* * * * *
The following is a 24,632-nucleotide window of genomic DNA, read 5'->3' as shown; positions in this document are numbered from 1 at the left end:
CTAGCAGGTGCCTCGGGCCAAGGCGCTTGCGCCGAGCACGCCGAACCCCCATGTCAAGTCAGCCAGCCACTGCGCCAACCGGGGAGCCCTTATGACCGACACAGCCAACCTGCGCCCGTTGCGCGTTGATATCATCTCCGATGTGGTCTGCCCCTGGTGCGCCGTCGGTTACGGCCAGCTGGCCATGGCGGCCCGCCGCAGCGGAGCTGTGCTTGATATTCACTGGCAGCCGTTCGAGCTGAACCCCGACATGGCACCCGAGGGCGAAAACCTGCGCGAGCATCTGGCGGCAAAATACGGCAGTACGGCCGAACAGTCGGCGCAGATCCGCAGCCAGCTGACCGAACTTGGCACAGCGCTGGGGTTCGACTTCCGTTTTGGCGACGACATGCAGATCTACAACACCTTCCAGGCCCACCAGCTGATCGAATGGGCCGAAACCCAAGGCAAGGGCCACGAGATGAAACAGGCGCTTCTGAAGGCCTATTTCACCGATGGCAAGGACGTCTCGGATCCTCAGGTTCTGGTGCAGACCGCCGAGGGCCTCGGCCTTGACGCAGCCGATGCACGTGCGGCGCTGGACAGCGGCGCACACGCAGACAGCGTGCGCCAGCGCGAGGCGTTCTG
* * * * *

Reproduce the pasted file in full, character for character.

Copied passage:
The following is a 24,632-nucleotide window of genomic DNA, read 5'->3' as shown; positions in this document are numbered from 1 at the left end:
CTAGCAGGTGCCTCGGGCCAAGGCGCTTGCGCCGAGCACGCCGAACCCCCATGTCAAGTCAGCCAGCCACTGCGCCAACCGGGGAGCCCTTATGACCGACACAGCCAACCTGCGCCCGTTGCGCGTTGATATCATCTCCGATGTGGTCTGCCCCTGGTGCGCCGTCGGTTACGGCCAGCTGGCCATGGCGGCCCGCCGCAGCGGAGCTGTGCTTGATATTCACTGGCAGCCGTTCGAGCTGAACCCCGACATGGCACCCGAGGGCGAAAACCTGCGCGAGCATCTGGCGGCAAAATACGGCAGTACGGCCGAACAGTCGGCGCAGATCCGCAGCCAGCTGACCGAACTTGGCACAGCGCTGGGGTTCGACTTCCGTTTTGGCGACGACATGCAGATCTACAACACCTTCCAGGCCCACCAGCTGATCGAATGGGCCGAAACCCAAGGCAAGGGCCACGAGATGAAACAGGCGCTTCTGAAGGCCTATTTCACCGATGGCAAGGACGTCTCGGATCCTCAGGTTCTGGTGCAGACCGCCGAGGGCCTCGGCCTTGACGCAGCCGATGCACGTGCGGCGCTGGACAGCGGCGCACACGCAGACAGCGTGCGCCAGCGCGAGGCGTTCTG